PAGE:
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I Hate Linux

Saturday, August 04, 2007

Let down by Extension Methods

Why haven’t been able to follow as many of the new developments in Visual Studio 2008 as I would have liked, one feature that I was pretty thrilled about is extension methods (ScottGu explains them here).

I just had to read a bit of ugly code to compare your IP addresses and see if a given IP address is in a range and because I want to be compatible with IPv6 I can’t just compare the numerical values of the IP addresses some bass could going through abide by byte of each.

Ugly.

When I got all done I wondered if I could use extension methods in C# 3.0 to make this work better so I quickly banged out this class as a quick test: 

public static class IPAddressExtensionMethods
{
public static bool operator ==(this IPAddress ip1, IPAddress ip2)
{
return true;
}

public static bool operator !=(this IPAddress ip1, IPAddress ip2)
{
return true;
}

public static bool operator >(this IPAddress ip1, IPAddress ip2)
{
return true;
}

public static bool operator <(this IPAddress ip1, IPAddress ip2)
{
return true;
}
}

Bad news for me as the code above fails to compile, not because extension methods themselves don't allow operator overloading, but because extension methods must be in a static class and static classes do not allow user-defined operators.


One way around this would be to actually define methods and not operators:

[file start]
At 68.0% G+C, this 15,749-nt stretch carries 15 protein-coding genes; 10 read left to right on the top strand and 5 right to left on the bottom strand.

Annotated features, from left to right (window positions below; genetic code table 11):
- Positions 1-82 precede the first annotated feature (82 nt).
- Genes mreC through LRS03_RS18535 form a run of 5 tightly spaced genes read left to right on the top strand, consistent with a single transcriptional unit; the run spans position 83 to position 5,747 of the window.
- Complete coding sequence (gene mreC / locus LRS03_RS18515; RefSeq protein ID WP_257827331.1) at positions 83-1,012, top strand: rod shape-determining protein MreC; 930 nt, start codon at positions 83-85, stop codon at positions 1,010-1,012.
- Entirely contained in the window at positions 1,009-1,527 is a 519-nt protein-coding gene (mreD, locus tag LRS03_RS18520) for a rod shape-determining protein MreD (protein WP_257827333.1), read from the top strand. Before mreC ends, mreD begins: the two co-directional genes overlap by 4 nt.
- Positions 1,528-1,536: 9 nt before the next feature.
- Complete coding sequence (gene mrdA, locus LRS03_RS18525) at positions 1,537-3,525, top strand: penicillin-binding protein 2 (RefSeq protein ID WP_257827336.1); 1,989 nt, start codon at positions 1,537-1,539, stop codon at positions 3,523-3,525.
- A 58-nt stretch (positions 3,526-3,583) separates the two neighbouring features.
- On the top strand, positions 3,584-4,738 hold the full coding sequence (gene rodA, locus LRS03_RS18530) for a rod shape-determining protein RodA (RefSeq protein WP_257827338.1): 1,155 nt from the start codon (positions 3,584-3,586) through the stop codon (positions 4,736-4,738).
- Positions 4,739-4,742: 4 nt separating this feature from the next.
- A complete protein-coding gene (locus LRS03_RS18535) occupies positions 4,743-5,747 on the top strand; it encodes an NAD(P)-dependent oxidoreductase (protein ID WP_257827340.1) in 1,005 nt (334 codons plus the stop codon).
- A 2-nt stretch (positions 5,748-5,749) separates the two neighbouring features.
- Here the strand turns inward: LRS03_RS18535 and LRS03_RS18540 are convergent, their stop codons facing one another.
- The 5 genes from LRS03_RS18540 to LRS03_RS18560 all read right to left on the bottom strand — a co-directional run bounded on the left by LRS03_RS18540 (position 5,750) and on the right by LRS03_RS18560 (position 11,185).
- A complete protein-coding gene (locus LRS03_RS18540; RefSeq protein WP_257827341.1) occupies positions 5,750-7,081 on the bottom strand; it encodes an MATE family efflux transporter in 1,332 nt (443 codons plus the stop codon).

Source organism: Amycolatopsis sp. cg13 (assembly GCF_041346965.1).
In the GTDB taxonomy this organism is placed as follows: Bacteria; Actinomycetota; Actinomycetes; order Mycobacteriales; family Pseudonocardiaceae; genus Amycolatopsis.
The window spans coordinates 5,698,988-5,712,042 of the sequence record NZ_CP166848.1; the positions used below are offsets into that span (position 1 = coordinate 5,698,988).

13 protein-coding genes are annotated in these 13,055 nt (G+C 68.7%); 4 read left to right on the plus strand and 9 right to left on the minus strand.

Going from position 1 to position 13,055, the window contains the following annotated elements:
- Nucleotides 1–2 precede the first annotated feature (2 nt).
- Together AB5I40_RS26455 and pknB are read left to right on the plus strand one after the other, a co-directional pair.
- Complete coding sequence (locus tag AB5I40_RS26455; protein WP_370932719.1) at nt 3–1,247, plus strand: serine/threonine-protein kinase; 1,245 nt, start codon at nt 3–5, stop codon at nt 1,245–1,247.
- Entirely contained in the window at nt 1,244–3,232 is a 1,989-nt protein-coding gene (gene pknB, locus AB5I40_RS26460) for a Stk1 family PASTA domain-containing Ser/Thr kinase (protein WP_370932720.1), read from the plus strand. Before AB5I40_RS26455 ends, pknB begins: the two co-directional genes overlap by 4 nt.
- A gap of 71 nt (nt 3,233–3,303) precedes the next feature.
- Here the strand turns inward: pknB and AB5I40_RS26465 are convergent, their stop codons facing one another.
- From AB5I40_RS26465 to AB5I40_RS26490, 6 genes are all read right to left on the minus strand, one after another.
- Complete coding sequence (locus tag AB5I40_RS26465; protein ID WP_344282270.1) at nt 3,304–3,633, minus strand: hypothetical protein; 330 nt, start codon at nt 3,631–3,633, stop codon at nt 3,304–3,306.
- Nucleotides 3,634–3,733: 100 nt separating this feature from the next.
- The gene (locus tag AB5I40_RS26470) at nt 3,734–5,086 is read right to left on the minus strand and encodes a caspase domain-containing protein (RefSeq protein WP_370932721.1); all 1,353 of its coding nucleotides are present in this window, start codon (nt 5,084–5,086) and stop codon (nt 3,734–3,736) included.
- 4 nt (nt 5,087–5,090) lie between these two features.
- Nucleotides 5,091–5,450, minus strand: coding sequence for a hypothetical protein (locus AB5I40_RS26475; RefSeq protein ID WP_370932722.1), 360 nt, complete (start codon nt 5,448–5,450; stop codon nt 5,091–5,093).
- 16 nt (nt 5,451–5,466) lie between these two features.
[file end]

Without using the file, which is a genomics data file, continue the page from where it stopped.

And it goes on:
public static class IPAddressExtensionMethods
{
public static bool AreEqual(this IPAddress ip1, IPAddress ip2)
{
return true;
}

public static bool AreNotEqual(this IPAddress ip1, IPAddress ip2)
{
return true;
}

public static bool GreaterThan(this IPAddress ip1, IPAddress ip2)
{
return true;
}

public static bool LessThan(this IPAddress ip1, IPAddress ip2)
{
return true;
}
}

Unfortunately while this example works, it's rather inelegant...  But still far more elegant than how my C# 2.0 code looks.


I suppose this leaves the question, should you be able to define/overload an operator in an extension method?


Personally I think us is doing so is a logical extension of what extension methods do in the first place... But then that's only my opinion and thankfully though I'm not alone as from the looks of it this issue has already been submitted over on Connect and is something they may come back looking at again to after Visual Studio 2008 ships.

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